Posted Oct. 14, 2015
Following success in eradicating the cattle plague, world animal health advocates hope to use similar methods to eradicate a related “goat plague.”
Peste des petits ruminants, a viral disease devastating to sheep and goat populations, has spread at an alarming rate in the prior 15 years, according to information from the World Organisation for Animal Health (OIE). The disease is present in 70 countries of Africa, Asia, and the Middle East, together home to more than 80 percent of global sheep and goat populations.
Yet, Dr. Bernard Vallat, OIE director general, said in a column from the OIE that the disease could be wiped out in another 15 years, an “ambitious yet realistic target” of eradication by 2030.
The OIE is working with the Food and Agriculture Organization of the United Nations on the campaign, which will follow the model used to control and eradicate rinderpest, or cattle plague.
The OIE declared in 2011 that rinderpest had been eradicated, becoming the second disease behind smallpox to be eliminated through human intervention. Rinderpest could wipe out entire herds of cattle and buffalo, causing famines through millions of cattle deaths.
Dr. Vallat’s column notes that peste des petits ruminants can infect 90 percent of a sheep or goat flock and kill up to 70 percent of those infected. Economic losses induced by PPR “strike at the heart of vulnerable rural populations,” ruining production at national and regional levels.
Dr. Berhe Tekola, director of animal production and health for the FAO, said in September that, since the global campaign started in March, the FAO and OIE had overseen regional planning as countries began taking ownership of implementing the campaign. Governments will formulate vaccination strategies following the assessments in the first portion of the FAO and OIE campaign, he said. How the organizations will work with those governments in later stages of the campaigns remains to be seen.
Development of a thermostable PPR vaccine, as was done in the development of the rinderpest vaccine, was ongoing, he said. In the meantime, keeping existing vaccines refrigerated is of crucial importance.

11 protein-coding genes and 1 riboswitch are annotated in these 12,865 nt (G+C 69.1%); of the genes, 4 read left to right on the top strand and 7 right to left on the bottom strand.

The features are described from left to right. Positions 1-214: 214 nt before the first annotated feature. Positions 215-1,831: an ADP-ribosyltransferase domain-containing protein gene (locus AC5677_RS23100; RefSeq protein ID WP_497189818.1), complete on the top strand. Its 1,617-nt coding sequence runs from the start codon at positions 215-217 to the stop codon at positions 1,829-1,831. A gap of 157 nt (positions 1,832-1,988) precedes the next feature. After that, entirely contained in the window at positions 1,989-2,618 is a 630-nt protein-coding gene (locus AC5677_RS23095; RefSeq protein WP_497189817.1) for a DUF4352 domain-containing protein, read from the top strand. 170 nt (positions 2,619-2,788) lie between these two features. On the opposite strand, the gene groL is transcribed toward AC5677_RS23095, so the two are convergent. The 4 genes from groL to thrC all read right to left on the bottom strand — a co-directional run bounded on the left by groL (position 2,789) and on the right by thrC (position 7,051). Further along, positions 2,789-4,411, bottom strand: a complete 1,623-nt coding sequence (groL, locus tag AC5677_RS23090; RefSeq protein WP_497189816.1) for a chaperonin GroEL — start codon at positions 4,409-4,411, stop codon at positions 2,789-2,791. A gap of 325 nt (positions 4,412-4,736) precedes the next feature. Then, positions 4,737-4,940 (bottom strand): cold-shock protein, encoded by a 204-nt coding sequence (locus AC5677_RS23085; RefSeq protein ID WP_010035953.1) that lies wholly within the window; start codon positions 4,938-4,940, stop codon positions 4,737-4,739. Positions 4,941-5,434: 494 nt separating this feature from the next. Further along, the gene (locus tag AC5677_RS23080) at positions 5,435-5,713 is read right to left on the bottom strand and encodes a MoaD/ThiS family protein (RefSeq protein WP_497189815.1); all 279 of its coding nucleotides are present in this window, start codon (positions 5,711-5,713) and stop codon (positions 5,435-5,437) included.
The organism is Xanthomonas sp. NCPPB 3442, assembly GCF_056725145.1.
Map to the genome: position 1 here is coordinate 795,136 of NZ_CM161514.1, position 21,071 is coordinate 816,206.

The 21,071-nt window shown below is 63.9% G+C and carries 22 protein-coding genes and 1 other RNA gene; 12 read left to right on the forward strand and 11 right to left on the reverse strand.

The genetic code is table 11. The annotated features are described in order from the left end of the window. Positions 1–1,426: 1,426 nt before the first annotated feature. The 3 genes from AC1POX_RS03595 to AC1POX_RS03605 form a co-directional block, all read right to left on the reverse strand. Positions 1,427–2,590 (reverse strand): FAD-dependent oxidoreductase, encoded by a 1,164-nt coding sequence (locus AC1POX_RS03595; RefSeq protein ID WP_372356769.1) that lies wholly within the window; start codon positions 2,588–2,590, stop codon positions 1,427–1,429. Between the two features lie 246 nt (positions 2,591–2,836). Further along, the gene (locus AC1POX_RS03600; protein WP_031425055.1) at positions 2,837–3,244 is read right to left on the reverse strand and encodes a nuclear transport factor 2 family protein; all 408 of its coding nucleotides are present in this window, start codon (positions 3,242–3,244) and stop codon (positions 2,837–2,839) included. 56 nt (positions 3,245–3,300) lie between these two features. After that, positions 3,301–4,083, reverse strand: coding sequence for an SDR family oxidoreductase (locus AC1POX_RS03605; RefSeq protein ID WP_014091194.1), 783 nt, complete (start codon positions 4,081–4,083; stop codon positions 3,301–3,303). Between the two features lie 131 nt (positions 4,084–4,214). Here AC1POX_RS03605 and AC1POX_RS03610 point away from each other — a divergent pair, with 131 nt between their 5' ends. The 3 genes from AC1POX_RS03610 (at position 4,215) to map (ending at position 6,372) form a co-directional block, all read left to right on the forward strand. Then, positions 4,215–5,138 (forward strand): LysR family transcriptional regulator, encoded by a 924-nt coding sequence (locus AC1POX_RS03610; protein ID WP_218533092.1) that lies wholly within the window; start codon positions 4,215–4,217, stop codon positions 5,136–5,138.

The eradication campaign also includes bolstering veterinary systems, which Dr. Tekola notes has been a decades-long project of the FAO. The global strategy for eradicating PPR includes strengthening veterinary systems through an OIE program intended to create sustainable improvements to national veterinary services.
A joint report from the FAO and OIE, “Global control and eradication of peste des petits ruminants: Investing in veterinary systems, food security and poverty alleviation,” includes an estimate that a 15-year campaign could cost upward of $9 billion, and PPR eradication would prevent annual financial losses of about $1.8 billion.
“The investment will be recovered within the first five years after eradicating the disease,” the report states.
The report indicates efforts to control the disease are working, citing the lack of any new outbreaks in Somalia since vaccination campaigns started in the country in 2012. But it also indicates absence of similar efforts in neighboring countries threatens Somalia’s gains.
In addition, national PPR control programs have had inadequate resources and coordination, and they could benefit from a concerted, well-funded effort.
Both rinderpest and PPR have efficacious, safe, and inexpensive vaccines that provide years of immunity against the target viruses with a single inoculation. They also lack reservoir species outside the infected populations. And diagnostic tests, surveillance protocols, and control and eradication programs exist for both.
The founding of the world’s first veterinary school in 1761 in France and the OIE in 1924 both were related to efforts to fight rinderpest.
In 1956, Dr. Walter Plowright began field use of an attenuated live-virus rinderpest vaccine. Such vaccination made rinderpest eradication a practical objective, according to the World Food Prize Foundation, which awarded the British veterinarian the World Food Prize in 1999.
Peste des petits ruminants virus was identified in West Africa in the early 1940s. It was first thought to be a rinderpest virus variant adapted to small ruminants, according to the 2006 book “Rinderpest and Peste des Petits Ruminants.”